Saturday 29 January 2011

On-line Birthday Greeting - dehumanizing the business of saying something nice to people

Happy Birthday John - An emailed Birthday Greeting
(but I bet Plaxo, Facebook, LinkedIn,Starbucks and Boston Pizza beat me to it!)

Social media has made wishing relatives, friends, associates and clients Happy Birthday, Merry Christmas and Happy Groundhog Day pointless. Noting someone's birthday used to be a real sign of friendship, especially if you are memory challenged about names and dates, but not anymore.
John Mulvihill is a former rock and roll keyboardist from Renfrew, Ontario - he now lives and works in California. His sister Mary and I were friends back in the '60s. I didn't see John much back then (he was already on tour) but I am now in contact with him through Face Book, LinkedIn and Plaxo.
In the 60's I didn't know or care when his birthday was. Didn't know when any of my cousins, neighbours and classmates were marking birthdays, except of course for those born on February 29th. Now I know that John was born in January. How can I forget, 3 different social media sites have sent me reminders that John's birthday is approaching. Another website has offered to send him a birthday card and flowers on my behalf. Wonder if any of them are going to send me a scolding e-mail for neglecting to send John a dozen virtual roses.
Depending on the size of John's contact list, there are probably many more people around the world aware that Mr. Muhvill has turned 61 then currently live in Renfrew.
I bet that his inbox was filled with emails that graphically thrown confetti, popped on-line champagne corks and played kitchy happy birthday Elvis tunes. He may be touched by all that on-line attention, or maybe he is like me, and won't be impressed by computer generated signs of love.
When I had a birthday in April (I am way younger than John) I got a dozen emailed notes from people who have been alerted to my birthday by Plaxo and Facebook. My wife and two sons gave me cards as did my mother-in-law and brother-in-law. By the end of my big day the on-line greetings outnumbered the real cards (with handwritten notes), and phone calls four to one.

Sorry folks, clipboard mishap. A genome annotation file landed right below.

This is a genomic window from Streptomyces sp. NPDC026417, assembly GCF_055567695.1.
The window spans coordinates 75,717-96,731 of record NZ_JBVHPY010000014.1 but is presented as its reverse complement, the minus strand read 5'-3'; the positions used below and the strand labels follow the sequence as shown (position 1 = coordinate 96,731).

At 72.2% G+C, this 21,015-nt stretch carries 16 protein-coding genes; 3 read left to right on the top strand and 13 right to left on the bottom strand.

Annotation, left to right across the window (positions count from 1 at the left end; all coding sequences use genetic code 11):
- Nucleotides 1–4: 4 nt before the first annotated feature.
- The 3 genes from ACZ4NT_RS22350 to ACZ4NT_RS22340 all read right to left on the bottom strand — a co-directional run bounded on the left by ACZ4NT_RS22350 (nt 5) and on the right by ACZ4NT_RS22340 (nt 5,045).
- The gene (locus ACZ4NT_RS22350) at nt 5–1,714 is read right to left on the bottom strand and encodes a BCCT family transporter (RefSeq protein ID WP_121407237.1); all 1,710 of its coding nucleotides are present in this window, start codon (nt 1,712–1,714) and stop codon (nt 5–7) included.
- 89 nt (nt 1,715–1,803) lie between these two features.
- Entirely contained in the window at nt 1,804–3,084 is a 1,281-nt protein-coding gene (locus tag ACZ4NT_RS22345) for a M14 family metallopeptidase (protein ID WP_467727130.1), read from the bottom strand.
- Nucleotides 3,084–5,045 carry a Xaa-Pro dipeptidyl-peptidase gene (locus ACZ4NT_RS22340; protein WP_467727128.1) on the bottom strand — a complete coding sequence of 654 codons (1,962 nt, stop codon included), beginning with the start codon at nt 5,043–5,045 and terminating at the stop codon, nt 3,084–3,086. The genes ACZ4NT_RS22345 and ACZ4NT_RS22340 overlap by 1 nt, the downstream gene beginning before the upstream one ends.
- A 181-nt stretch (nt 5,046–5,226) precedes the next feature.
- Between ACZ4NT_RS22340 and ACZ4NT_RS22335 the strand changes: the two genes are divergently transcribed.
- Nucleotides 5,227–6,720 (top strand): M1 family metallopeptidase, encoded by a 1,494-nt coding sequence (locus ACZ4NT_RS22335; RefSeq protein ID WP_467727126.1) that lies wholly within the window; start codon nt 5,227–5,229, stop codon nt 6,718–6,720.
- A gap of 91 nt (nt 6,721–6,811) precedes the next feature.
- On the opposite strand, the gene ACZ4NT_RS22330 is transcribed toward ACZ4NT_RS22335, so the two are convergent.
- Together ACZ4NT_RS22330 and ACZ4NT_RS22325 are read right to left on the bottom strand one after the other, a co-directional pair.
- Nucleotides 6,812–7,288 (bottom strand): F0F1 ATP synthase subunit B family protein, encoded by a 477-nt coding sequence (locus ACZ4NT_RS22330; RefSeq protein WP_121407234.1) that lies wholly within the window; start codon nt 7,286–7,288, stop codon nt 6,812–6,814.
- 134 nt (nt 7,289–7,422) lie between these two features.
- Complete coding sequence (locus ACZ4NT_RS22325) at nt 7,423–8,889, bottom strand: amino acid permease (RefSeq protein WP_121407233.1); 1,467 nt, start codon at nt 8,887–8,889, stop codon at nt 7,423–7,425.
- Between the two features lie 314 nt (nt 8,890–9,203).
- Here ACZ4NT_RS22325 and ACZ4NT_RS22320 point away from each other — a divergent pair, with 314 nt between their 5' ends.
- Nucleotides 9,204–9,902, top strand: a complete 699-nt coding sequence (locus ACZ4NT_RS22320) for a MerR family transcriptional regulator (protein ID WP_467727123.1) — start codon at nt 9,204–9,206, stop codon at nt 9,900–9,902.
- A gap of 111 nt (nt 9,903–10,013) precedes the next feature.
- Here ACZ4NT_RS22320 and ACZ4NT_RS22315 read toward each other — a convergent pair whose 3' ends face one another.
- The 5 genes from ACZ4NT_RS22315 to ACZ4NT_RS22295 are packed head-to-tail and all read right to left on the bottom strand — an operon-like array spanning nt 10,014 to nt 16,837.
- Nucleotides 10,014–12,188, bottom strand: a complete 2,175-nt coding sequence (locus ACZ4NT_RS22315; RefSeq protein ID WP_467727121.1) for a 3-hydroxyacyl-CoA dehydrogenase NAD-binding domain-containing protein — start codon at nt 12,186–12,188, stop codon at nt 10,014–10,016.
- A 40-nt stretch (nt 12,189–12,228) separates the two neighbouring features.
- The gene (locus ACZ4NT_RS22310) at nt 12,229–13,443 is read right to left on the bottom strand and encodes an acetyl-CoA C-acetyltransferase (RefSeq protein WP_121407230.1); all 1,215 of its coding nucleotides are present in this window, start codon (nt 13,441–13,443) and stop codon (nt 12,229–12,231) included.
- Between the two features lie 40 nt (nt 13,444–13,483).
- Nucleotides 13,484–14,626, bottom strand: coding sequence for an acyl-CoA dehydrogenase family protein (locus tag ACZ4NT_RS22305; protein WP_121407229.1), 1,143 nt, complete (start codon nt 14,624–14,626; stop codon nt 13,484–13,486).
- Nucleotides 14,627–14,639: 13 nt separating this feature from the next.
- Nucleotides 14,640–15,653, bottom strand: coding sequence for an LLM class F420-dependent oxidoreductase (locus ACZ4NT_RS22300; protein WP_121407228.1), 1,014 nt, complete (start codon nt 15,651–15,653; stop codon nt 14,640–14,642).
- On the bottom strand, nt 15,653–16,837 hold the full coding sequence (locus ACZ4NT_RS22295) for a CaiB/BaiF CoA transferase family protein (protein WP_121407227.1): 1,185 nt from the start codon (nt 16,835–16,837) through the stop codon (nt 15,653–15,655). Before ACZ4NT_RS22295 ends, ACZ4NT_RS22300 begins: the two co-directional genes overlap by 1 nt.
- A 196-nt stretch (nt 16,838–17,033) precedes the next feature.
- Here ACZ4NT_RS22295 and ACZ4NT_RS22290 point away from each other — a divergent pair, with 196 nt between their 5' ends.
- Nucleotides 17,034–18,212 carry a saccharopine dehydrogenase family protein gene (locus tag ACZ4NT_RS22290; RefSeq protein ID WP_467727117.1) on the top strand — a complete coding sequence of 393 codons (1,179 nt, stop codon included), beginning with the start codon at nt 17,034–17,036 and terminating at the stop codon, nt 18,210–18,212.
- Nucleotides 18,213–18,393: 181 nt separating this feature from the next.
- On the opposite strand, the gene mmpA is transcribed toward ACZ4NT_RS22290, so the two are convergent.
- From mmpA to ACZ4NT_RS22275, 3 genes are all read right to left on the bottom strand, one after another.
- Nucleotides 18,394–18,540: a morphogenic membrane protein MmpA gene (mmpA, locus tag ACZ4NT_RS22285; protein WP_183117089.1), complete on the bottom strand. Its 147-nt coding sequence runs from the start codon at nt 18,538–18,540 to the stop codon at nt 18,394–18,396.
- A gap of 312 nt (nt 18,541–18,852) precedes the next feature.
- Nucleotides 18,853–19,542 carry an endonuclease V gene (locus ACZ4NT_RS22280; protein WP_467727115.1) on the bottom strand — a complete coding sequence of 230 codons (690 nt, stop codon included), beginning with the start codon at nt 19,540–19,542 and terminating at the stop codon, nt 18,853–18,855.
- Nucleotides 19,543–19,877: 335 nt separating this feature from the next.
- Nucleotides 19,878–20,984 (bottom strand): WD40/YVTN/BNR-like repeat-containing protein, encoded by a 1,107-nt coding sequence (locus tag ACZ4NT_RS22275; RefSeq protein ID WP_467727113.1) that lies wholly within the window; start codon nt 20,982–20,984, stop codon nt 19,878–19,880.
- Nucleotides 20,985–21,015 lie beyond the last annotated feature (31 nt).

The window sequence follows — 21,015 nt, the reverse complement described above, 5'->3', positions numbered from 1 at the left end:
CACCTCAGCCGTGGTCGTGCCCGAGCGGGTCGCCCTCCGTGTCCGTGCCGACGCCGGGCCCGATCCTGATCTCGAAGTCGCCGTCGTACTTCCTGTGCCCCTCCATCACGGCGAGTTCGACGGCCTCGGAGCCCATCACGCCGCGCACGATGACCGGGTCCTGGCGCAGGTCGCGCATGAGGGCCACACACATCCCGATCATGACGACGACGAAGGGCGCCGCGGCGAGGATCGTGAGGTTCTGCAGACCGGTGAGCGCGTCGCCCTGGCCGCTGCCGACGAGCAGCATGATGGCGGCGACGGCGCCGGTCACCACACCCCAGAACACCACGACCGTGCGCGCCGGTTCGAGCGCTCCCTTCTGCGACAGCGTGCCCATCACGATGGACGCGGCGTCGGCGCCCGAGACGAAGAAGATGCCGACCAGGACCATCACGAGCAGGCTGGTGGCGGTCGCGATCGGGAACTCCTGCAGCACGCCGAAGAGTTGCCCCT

At Christmas I received computer delivered cards with melting snowmen, drunken reindeer, happy clappy Santas and night skies with travelling Christmas Stars. Because of my involvement with large auidence events I got almost a hundred season's greetings email during December many from people I don't think I know. In terms of greetings that arrived by mail we received about 10. My wife and I sent a dozen handwritten, most of them were very sincere.
Email is free. Many of the cards are come-ons for corporations who think they are embracing Social Media. How much heart does Starbucks or Boston Pizza really have? If you can remember a birthday or a holiday and do it without prodding from a website, that means something about your relationship with that person. But, simply clicking a mouse when prompted by a robotic programme, and sending off an email greeting "has virtually" no meaning at all.


Cutline: John Mulvihill's picture scooped from Linked In. His website is:

SIDEBAR: Interesting Factoids Found While Researching This Blog Entry

* Typical Plaxo reminder: "A friendly reminder from Plaxo David Scanlan's Birthday is in 7 days. Schedule an eCard for delivery on David's birthday"
Send David flowers from Grower Flowers, Plaxo, Inc. • 203 Ravendale Drive, Mountain View, CA 94043 USA
* I have also recieved Starbucks Card Rewards on my big day -- a free beverage. This is what their email said: "All registered Starbucks Card get a birthday beverage of their choice. A Starbucks Card can make you feel special all year long, but for that one day you’re extra-special."
* Boston Pizza sent me a coupon for a free slice (or some other food/drink gift) on my birthday. Guess I am not that special after all - the on-line birthday coupon wasn't honoured when I tried to use it!